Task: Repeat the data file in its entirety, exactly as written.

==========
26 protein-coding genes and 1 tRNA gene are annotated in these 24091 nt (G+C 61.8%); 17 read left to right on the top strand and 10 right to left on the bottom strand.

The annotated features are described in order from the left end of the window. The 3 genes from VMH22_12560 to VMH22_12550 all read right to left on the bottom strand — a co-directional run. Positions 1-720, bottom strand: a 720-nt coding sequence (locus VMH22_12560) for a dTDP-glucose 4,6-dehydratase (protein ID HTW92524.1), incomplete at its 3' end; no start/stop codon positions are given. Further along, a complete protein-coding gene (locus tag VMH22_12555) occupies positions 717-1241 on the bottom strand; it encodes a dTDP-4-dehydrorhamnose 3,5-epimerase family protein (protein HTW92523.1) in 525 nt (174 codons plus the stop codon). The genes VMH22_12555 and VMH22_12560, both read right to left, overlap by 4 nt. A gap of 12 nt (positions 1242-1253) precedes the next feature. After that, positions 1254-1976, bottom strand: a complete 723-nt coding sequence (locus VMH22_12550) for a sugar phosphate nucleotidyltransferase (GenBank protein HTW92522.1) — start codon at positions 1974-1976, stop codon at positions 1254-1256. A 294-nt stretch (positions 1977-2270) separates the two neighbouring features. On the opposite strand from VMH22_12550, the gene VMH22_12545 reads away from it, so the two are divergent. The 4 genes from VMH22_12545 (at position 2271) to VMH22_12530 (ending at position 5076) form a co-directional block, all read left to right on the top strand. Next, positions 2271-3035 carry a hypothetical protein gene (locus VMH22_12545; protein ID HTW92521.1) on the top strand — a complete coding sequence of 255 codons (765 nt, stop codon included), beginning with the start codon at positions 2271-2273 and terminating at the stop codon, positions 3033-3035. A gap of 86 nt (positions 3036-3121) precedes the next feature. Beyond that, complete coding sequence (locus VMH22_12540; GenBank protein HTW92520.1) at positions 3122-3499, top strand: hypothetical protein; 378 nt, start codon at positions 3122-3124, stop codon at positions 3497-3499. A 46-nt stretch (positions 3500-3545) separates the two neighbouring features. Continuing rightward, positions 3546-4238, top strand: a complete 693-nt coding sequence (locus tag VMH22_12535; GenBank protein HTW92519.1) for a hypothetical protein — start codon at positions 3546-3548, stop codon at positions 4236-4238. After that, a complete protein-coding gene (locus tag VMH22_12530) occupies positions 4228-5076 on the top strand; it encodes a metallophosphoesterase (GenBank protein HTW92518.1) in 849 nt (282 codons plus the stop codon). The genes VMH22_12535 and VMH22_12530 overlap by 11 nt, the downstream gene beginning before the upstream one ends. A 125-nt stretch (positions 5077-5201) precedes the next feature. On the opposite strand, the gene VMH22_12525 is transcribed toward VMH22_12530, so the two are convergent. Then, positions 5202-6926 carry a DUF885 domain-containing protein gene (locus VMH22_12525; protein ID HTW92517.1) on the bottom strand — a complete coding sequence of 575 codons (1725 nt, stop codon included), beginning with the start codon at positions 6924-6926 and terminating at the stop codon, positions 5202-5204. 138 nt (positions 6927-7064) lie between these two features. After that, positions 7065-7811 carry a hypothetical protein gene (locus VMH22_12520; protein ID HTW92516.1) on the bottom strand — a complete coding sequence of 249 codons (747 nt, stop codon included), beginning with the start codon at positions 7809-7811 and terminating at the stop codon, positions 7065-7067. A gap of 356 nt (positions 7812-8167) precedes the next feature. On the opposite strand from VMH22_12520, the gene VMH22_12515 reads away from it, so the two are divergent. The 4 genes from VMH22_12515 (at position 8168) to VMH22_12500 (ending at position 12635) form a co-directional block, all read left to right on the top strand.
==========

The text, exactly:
26 protein-coding genes and 1 tRNA gene are annotated in these 24091 nt (G+C 61.8%); 17 read left to right on the top strand and 10 right to left on the bottom strand.

The annotated features are described in order from the left end of the window. The 3 genes from VMH22_12560 to VMH22_12550 all read right to left on the bottom strand — a co-directional run. Positions 1-720, bottom strand: a 720-nt coding sequence (locus VMH22_12560) for a dTDP-glucose 4,6-dehydratase (protein ID HTW92524.1), incomplete at its 3' end; no start/stop codon positions are given. Further along, a complete protein-coding gene (locus tag VMH22_12555) occupies positions 717-1241 on the bottom strand; it encodes a dTDP-4-dehydrorhamnose 3,5-epimerase family protein (protein HTW92523.1) in 525 nt (174 codons plus the stop codon). The genes VMH22_12555 and VMH22_12560, both read right to left, overlap by 4 nt. A gap of 12 nt (positions 1242-1253) precedes the next feature. After that, positions 1254-1976, bottom strand: a complete 723-nt coding sequence (locus VMH22_12550) for a sugar phosphate nucleotidyltransferase (GenBank protein HTW92522.1) — start codon at positions 1974-1976, stop codon at positions 1254-1256. A 294-nt stretch (positions 1977-2270) separates the two neighbouring features. On the opposite strand from VMH22_12550, the gene VMH22_12545 reads away from it, so the two are divergent. The 4 genes from VMH22_12545 (at position 2271) to VMH22_12530 (ending at position 5076) form a co-directional block, all read left to right on the top strand. Next, positions 2271-3035 carry a hypothetical protein gene (locus VMH22_12545; protein ID HTW92521.1) on the top strand — a complete coding sequence of 255 codons (765 nt, stop codon included), beginning with the start codon at positions 2271-2273 and terminating at the stop codon, positions 3033-3035. A gap of 86 nt (positions 3036-3121) precedes the next feature. Beyond that, complete coding sequence (locus VMH22_12540; GenBank protein HTW92520.1) at positions 3122-3499, top strand: hypothetical protein; 378 nt, start codon at positions 3122-3124, stop codon at positions 3497-3499. A 46-nt stretch (positions 3500-3545) separates the two neighbouring features. Continuing rightward, positions 3546-4238, top strand: a complete 693-nt coding sequence (locus tag VMH22_12535; GenBank protein HTW92519.1) for a hypothetical protein — start codon at positions 3546-3548, stop codon at positions 4236-4238. After that, a complete protein-coding gene (locus tag VMH22_12530) occupies positions 4228-5076 on the top strand; it encodes a metallophosphoesterase (GenBank protein HTW92518.1) in 849 nt (282 codons plus the stop codon). The genes VMH22_12535 and VMH22_12530 overlap by 11 nt, the downstream gene beginning before the upstream one ends. A 125-nt stretch (positions 5077-5201) precedes the next feature. On the opposite strand, the gene VMH22_12525 is transcribed toward VMH22_12530, so the two are convergent. Then, positions 5202-6926 carry a DUF885 domain-containing protein gene (locus VMH22_12525; protein ID HTW92517.1) on the bottom strand — a complete coding sequence of 575 codons (1725 nt, stop codon included), beginning with the start codon at positions 6924-6926 and terminating at the stop codon, positions 5202-5204. 138 nt (positions 6927-7064) lie between these two features. After that, positions 7065-7811 carry a hypothetical protein gene (locus VMH22_12520; protein ID HTW92516.1) on the bottom strand — a complete coding sequence of 249 codons (747 nt, stop codon included), beginning with the start codon at positions 7809-7811 and terminating at the stop codon, positions 7065-7067. A gap of 356 nt (positions 7812-8167) precedes the next feature. On the opposite strand from VMH22_12520, the gene VMH22_12515 reads away from it, so the two are divergent. The 4 genes from VMH22_12515 (at position 8168) to VMH22_12500 (ending at position 12635) form a co-directional block, all read left to right on the top strand.